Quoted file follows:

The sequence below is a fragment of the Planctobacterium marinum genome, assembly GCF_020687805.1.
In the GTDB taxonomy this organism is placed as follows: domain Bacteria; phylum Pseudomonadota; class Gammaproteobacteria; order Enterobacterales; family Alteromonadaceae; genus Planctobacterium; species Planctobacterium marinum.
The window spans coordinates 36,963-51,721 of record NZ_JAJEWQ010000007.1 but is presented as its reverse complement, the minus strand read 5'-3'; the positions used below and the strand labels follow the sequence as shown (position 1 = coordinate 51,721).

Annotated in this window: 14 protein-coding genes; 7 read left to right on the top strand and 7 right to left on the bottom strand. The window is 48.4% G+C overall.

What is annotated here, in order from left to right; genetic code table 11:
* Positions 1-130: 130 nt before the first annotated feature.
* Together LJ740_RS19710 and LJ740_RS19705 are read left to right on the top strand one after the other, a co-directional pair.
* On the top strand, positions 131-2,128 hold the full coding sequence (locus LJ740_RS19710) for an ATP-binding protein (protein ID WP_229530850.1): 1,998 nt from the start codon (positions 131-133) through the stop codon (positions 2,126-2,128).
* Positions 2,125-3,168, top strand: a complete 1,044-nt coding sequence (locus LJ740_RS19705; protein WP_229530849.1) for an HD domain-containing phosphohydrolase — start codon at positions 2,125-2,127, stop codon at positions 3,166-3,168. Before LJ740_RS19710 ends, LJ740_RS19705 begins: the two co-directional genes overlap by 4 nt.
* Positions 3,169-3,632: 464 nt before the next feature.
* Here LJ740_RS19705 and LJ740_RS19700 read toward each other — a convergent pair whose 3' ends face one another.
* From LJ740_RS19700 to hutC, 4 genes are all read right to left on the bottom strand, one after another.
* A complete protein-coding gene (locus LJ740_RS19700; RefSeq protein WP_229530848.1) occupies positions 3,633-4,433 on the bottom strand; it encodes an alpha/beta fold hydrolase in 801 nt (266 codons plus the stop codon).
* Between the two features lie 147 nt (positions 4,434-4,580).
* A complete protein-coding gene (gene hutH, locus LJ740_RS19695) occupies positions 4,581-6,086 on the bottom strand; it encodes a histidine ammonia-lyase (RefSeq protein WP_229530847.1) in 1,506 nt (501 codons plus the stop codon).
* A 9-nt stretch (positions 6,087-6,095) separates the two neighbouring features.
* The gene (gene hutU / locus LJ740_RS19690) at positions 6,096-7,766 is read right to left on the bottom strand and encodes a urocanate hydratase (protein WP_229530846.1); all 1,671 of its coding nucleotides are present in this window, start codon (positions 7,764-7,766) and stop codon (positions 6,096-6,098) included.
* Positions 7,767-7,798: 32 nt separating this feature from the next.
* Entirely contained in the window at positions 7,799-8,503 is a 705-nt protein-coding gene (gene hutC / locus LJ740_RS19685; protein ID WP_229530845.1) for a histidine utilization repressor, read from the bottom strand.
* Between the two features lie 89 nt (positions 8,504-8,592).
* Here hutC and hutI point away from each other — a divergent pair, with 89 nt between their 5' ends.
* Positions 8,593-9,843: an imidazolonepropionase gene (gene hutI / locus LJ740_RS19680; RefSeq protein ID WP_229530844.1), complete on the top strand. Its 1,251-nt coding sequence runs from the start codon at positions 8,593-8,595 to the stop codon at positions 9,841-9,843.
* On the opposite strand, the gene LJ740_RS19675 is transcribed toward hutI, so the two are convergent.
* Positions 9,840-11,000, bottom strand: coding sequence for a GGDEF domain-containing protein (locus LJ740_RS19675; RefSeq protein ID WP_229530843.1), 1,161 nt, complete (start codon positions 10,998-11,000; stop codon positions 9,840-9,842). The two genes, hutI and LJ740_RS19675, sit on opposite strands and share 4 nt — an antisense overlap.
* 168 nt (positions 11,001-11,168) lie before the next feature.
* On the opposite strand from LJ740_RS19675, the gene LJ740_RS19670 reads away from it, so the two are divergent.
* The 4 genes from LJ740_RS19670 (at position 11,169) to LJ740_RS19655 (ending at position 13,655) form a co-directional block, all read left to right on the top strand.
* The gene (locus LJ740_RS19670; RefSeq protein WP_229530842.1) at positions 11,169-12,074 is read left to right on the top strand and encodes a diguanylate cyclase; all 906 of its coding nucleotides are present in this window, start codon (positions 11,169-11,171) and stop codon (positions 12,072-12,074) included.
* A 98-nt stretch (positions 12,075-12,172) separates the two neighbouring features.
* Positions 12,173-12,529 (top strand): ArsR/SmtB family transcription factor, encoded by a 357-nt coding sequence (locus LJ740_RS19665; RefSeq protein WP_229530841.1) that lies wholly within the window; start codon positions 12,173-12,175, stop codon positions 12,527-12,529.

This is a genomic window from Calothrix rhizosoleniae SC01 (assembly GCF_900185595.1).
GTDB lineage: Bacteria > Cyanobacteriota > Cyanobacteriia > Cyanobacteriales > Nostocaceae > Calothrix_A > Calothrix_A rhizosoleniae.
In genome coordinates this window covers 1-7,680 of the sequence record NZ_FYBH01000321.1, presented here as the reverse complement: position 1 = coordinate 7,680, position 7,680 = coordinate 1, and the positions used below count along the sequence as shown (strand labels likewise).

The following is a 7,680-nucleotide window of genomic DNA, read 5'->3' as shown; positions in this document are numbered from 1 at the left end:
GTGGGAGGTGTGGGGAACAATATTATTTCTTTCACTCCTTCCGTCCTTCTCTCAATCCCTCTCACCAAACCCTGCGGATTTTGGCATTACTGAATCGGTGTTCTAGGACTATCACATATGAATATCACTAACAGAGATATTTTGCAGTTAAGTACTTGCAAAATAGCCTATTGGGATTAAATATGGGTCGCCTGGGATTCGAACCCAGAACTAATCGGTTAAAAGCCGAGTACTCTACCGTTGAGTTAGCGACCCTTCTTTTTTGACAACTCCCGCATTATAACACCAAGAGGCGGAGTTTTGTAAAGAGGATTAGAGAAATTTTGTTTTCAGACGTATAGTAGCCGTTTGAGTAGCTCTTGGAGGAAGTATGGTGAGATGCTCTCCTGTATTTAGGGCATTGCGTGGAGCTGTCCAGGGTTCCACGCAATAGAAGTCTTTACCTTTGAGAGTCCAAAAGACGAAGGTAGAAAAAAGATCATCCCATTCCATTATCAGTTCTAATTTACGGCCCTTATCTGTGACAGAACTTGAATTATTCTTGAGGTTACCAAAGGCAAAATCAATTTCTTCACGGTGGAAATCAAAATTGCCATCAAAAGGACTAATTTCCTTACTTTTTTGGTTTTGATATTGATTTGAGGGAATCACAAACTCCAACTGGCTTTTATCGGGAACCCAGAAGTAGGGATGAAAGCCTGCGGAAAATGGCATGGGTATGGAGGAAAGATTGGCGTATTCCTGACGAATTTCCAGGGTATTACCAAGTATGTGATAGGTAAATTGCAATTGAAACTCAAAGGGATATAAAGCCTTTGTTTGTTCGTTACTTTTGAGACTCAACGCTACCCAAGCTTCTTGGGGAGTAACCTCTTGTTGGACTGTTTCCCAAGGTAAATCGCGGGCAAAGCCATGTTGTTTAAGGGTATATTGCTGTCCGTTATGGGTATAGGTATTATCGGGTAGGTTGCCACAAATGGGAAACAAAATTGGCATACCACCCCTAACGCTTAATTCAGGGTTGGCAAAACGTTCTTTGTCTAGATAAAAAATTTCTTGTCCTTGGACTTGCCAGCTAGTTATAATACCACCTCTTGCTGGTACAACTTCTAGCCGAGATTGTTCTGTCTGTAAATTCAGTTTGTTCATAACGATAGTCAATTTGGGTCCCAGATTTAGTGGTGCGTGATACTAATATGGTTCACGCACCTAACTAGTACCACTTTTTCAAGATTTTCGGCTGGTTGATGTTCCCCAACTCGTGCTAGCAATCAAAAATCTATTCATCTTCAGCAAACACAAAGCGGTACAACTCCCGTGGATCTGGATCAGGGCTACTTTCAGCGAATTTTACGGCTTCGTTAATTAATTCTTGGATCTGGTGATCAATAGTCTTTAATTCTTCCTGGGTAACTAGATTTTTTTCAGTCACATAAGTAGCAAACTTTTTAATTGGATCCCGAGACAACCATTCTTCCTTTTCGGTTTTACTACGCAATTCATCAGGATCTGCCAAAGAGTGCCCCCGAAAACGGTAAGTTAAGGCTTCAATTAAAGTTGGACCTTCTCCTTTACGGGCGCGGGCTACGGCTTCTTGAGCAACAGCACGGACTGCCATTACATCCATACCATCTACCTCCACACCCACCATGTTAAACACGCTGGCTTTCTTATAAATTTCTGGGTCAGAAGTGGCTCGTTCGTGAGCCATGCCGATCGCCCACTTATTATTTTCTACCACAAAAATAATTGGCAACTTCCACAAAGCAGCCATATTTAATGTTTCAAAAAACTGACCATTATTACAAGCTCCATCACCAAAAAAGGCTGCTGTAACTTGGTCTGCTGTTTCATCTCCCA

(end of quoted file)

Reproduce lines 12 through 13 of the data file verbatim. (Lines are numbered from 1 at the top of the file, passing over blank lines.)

* From LJ740_RS19700 to hutC, 4 genes are all read right to left on the bottom strand, one after another.
* A complete protein-coding gene (locus LJ740_RS19700; RefSeq protein WP_229530848.1) occupies positions 3,633-4,433 on the bottom strand; it encodes an alpha/beta fold hydrolase in 801 nt (266 codons plus the stop codon).